What human rights abuses and crimes are the US government being demanded to account for at the tribunal?

To expose the US government and bring it to account, there are several critical questions that must and will be posed at the tribunal to reveal the true depth of the crimes committed and the utter disdain exhibited for Black life. A sampling of these questions include:

1. Why did it take five days for the US government to implement an evacuation in New Orleans? Who where the individuals and institutions responsible for this delay in humanitarian relief?

2. Why were no ready response evacuation and medical teams in place to deal with the calculated damage of Hurricane Katrina? Who was responsible for the organisation and deployment of these teams and resources? Why weren't they prepared and deployed?

3. Why was no independent investigation of the Industrial Canal and its levee system permitted?

4. Why were survivors forcibly removed and dispersed from New Orleans to over 44 states in the US? Who determined who went where and why?

5. Why were 'shoot to kill orders' given in New Orleans? What authority did Governor Blanco have to issue these orders?

6. Why were Black survivors forcibly denied safe escape entry into the city of Gretna and the suburbs surrounding New Orleans?

7. Why were white survivors often separated and removed from Black survivors during the evacuation and relief operations? Who mandated this policy and treatment? What purpose did this policy serve?

8. Why were mercenary and foreign soldiers operating in New Orleans during and after the flood? Who authorised their use? By what authority and under what jurisdiction were they employed?

9. Why were curfews and quarantines implemented at evacuation centres throughout the US? Who were the authorities and institutions responsible for these orders?

10. Why was the Davis-Bacon Act suspended? Why were no bid contracts awarded during the first phase of the reconstruction process?

Similar questions can and must be raised regarding the treatment of women, youth, the elderly, the infirm, migrants and other vulnerable groups, and as regards the rights of oppressed nationalities, indigenous peoples, the right to vote and to freely assemble, the right to food, housing, health care, and education - all of which have been systematically violated by the US government.

What is the tribunal seeking to accomplish?

Appeals to the international community of peoples and nations for justice against the racism, national oppression, and tyranny of the US government have a long and rich history within the Black Liberation Movement going back more than 200 years. Black freedom fighters in the 19th century appealed to Haiti and many European nations against enslavement and for repatriation or national independence. In the 20th century, efforts were made by the likes of Callie House, W.E.B. DuBois, William Patterson, Paul Robeson, Queen Mother Moore, Malcolm X and organisations like the Republic of New Afrika (RNA), the National Black Human Rights Coalition, and the National Coalition of Blacks for Reparations in America (N'COBRA).

The International Tribunal on Hurricanes Katrina and Rita stands squarely within this tradition, and builds on the precedent and foundations laid by these initiatives. It also draws inspiration and lessons from the 1993 International Tribunal on Hawaiian sovereignty, the 1984 Permanent Peoples Tribunal on Nicaragua, and recent tribunals and human rights commissions on the impact of the Tsunami in various parts of Southeast Asia.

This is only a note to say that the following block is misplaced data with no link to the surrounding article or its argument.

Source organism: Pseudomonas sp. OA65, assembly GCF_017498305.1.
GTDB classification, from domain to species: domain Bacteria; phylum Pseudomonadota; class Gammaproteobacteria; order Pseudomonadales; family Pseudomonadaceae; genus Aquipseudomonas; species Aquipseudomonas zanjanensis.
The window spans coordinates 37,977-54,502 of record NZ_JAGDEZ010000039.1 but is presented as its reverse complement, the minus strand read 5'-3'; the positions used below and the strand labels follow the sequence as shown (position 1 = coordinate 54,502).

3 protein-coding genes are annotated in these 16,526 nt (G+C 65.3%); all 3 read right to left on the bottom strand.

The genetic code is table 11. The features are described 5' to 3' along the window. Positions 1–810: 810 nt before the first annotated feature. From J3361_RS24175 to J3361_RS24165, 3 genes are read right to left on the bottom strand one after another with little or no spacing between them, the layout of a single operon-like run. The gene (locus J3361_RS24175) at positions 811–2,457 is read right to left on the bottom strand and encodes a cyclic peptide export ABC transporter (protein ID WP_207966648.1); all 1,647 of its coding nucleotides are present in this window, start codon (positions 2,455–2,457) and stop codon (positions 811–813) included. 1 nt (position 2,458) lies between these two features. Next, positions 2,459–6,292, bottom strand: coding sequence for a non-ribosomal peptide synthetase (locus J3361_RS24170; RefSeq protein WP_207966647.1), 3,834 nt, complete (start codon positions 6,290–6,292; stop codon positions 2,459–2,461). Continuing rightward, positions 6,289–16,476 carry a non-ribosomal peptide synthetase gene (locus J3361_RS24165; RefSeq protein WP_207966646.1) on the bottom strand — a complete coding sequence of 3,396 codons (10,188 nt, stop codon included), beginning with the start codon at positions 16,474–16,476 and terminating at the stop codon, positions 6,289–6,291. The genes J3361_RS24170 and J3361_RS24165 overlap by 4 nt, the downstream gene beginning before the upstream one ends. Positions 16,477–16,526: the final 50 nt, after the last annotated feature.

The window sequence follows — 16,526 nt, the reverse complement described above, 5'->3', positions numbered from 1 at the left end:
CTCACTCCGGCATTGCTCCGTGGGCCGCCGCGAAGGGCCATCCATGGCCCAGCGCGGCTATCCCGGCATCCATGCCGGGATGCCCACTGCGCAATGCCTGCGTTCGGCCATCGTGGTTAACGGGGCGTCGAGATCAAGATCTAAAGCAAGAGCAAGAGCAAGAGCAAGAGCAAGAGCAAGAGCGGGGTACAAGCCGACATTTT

There are five fundamental objectives of the tribunal:

1. To fully expose to the world the human rights abuses committed by the US government and its agencies and operatives in the aftermath of Hurricanes Katrina and Rita.

2. To attain national and international recognition as Internally Displaced Persons (IDPs) for the all the survivors of hurricanes Katrina and Rita.

3. To attain comprehensive financial restitution and reparations for all Gulf Coast IDPs (including migrant workers and communities).

4. To strengthen the Gulf Coast Reconstruction Movement and build a broad national and international movement in support of its aims and demands.

5. To hold the rogue US government accountable for its human rights abuses and crimes against Gulf Coast IDPs.

But yet, the tribunal is in itself only a tactic to further the development of a mass Gulf Coast Reconstruction Movement, the ultimate aim of which should be self-determination for the oppressed Black Nation in the US South. The findings, verdict, and corrective remedies mandated by the Tribunal will be used to help frame the agenda and programme of the Second Survivors or Reconstruction Assembly and the initiative to create a Reconstruction Party.

The Second Survivors Assembly will be held December 8 and 9, 2007, in New Orleans. The Survivors Assembly is a constituent body of the peoples most affected by hurricanes Katrina and Rita. The main purpose of the Survivors Assembly is to create a collective vision, platform, programme and coalition to guide the Gulf Coast Self-Determination and Reconstruction Movement.

The Reconstruction Party is a proposal for the creation of a strategic instrument that will enable the Gulf Coast Self-Determination and Reconstruction Movement to implement the restorative measures called for by the tribunal through the institution of the state.

It is through these initiatives that PHRF and MDRC aim to build relationships of solidarity with justice loving peoples and nations throughout the world and campaign within the international arena through organisations and institutions to expose the US government and attain justice and restitution for the survivors of Hurricanes Katrina and Rita.

For more information on the International Tribunal on Hurricanes Katrina and Rita visit or

* The opinions expressed do not represent the views of the International Tribunal planning committee, PHRF, or MXGM. The views are solely the opinion of the author. Assistance for this article was provided by Hakima Abbas and Arlene Eisen.

* Executive Director, People's Hurricane Relief Fund, National Organiser, Malcolm X Grassroots Movement

* Please send comments to [email protected] or comment online at